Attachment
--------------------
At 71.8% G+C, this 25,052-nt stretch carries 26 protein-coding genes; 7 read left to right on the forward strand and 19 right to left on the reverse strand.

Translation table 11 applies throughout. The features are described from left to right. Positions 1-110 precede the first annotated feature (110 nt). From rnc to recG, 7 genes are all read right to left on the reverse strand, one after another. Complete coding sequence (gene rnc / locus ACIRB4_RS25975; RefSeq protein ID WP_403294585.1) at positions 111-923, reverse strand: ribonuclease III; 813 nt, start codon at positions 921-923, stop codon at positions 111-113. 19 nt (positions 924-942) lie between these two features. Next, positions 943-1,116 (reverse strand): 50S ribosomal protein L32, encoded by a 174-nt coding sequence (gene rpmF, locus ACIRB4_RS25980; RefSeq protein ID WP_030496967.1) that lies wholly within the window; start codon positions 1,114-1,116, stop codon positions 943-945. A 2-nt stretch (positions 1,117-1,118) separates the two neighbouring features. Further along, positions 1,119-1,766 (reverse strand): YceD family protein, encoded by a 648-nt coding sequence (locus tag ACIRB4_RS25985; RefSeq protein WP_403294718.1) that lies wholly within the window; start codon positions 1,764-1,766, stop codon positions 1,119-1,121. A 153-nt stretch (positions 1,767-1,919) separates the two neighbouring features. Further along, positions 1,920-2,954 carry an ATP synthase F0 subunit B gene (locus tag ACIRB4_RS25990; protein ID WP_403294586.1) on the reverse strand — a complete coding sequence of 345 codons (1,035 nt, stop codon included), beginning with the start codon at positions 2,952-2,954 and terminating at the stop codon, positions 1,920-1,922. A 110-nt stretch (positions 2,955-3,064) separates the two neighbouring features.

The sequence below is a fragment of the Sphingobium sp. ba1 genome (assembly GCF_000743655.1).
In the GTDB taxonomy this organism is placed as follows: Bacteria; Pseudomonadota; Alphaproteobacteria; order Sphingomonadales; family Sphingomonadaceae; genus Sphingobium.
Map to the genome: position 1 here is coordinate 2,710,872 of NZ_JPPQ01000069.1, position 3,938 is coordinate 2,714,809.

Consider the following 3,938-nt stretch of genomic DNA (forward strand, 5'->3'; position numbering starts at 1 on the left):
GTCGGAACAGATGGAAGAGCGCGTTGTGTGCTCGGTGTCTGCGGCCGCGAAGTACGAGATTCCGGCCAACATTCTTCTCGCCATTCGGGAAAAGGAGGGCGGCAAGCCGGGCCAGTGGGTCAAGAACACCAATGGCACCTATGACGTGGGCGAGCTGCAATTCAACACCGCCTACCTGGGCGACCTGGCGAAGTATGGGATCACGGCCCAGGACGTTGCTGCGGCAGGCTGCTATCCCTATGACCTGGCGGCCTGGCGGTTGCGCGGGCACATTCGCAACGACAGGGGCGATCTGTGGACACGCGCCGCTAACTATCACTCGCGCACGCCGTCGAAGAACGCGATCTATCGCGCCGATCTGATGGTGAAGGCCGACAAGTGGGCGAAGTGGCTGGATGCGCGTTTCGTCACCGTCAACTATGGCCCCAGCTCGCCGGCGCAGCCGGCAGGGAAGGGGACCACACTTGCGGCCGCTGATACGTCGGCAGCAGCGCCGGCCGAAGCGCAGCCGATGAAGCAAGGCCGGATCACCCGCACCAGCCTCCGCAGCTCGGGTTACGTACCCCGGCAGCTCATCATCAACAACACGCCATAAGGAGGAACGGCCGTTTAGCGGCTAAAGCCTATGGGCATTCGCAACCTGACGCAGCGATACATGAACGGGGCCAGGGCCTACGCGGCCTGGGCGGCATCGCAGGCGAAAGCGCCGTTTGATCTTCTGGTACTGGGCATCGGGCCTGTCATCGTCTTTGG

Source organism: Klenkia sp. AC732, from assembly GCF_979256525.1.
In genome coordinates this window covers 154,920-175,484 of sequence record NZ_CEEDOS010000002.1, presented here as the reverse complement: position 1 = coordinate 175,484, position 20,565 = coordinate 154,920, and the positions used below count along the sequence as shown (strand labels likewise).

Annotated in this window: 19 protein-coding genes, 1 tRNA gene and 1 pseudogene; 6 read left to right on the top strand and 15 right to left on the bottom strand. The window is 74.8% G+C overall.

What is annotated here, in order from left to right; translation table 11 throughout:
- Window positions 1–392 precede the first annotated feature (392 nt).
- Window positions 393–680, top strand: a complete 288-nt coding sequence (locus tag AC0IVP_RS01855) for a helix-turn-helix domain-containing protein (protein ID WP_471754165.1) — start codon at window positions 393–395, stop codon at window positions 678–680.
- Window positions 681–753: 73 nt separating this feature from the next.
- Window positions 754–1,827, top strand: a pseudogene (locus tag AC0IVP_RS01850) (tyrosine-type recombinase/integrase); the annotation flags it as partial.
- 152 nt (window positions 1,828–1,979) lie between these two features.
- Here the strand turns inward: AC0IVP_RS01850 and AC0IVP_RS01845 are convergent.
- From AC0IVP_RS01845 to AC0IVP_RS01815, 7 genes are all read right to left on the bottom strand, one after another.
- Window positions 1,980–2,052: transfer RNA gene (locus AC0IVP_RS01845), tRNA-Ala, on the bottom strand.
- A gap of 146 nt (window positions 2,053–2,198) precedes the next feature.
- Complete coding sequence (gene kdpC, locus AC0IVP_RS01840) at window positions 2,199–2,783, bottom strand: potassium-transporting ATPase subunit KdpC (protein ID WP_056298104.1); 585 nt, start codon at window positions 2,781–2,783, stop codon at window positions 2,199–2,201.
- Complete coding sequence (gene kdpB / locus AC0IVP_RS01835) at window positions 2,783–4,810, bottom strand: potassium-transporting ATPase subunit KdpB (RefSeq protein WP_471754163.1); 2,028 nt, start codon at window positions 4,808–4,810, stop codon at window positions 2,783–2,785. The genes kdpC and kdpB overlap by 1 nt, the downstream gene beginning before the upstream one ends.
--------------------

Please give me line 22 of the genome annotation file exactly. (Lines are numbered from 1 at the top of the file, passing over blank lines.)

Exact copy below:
- Complete coding sequence (gene kdpB / locus AC0IVP_RS01835) at window positions 2,783–4,810, bottom strand: potassium-transporting ATPase subunit KdpB (RefSeq protein WP_471754163.1); 2,028 nt, start codon at window positions 4,808–4,810, stop codon at window positions 2,783–2,785. The genes kdpC and kdpB overlap by 1 nt, the downstream gene beginning before the upstream one ends.